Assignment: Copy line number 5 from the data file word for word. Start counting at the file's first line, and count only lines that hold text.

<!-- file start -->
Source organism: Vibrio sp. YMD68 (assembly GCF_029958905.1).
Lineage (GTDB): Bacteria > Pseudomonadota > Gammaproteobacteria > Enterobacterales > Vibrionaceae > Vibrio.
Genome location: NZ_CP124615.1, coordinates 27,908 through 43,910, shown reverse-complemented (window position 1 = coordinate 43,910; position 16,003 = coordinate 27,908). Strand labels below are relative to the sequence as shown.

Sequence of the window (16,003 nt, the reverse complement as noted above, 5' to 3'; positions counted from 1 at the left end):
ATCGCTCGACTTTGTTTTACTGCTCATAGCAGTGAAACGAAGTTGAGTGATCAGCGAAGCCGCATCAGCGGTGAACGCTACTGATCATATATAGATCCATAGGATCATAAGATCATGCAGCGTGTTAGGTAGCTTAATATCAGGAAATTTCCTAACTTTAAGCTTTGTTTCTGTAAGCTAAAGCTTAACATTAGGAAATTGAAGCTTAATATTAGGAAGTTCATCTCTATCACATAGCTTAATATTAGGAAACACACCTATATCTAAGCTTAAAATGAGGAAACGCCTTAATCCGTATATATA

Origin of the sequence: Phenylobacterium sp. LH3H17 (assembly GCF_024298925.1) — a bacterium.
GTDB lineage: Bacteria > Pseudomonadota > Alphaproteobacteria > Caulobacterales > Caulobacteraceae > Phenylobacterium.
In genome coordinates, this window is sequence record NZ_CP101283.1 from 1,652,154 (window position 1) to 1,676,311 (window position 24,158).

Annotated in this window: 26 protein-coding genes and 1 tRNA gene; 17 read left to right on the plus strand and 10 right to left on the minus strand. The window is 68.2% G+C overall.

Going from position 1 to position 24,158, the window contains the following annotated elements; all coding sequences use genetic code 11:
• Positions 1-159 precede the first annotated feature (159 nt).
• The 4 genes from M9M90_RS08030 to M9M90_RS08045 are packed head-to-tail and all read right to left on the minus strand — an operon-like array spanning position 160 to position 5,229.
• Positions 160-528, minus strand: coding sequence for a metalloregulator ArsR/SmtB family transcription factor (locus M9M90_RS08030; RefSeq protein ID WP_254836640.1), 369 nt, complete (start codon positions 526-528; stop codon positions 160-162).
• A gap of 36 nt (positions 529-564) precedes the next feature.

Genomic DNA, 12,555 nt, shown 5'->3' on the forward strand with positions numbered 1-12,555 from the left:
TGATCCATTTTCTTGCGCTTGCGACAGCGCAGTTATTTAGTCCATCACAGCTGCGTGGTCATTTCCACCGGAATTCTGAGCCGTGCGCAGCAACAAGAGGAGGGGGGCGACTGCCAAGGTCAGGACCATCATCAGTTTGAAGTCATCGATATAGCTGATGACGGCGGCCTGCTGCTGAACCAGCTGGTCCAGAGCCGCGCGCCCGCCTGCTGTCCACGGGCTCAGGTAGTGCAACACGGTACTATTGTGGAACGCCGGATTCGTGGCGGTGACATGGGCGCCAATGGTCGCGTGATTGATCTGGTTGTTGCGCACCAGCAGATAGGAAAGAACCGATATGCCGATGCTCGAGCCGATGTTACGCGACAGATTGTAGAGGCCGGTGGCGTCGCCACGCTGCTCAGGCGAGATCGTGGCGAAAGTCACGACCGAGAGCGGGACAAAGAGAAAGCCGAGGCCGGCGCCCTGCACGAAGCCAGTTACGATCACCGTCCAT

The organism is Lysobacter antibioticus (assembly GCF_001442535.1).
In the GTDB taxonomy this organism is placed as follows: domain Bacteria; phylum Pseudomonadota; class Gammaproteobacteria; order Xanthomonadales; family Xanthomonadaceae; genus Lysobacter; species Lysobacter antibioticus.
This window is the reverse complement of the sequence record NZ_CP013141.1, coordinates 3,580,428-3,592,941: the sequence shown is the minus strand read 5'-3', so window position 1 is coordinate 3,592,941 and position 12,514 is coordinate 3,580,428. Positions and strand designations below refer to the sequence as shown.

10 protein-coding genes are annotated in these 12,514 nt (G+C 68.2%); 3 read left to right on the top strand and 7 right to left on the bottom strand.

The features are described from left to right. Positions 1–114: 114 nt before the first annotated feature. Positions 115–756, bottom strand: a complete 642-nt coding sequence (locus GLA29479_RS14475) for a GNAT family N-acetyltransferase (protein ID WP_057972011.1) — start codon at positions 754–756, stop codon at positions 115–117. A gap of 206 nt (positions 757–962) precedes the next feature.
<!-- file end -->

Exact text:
ATCGCTCGACTTTGTTTTACTGCTCATAGCAGTGAAACGAAGTTGAGTGATCAGCGAAGCCGCATCAGCGGTGAACGCTACTGATCATATATAGATCCATAGGATCATAAGATCATGCAGCGTGTTAGGTAGCTTAATATCAGGAAATTTCCTAACTTTAAGCTTTGTTTCTGTAAGCTAAAGCTTAACATTAGGAAATTGAAGCTTAATATTAGGAAGTTCATCTCTATCACATAGCTTAATATTAGGAAACACACCTATATCTAAGCTTAAAATGAGGAAACGCCTTAATCCGTATATATA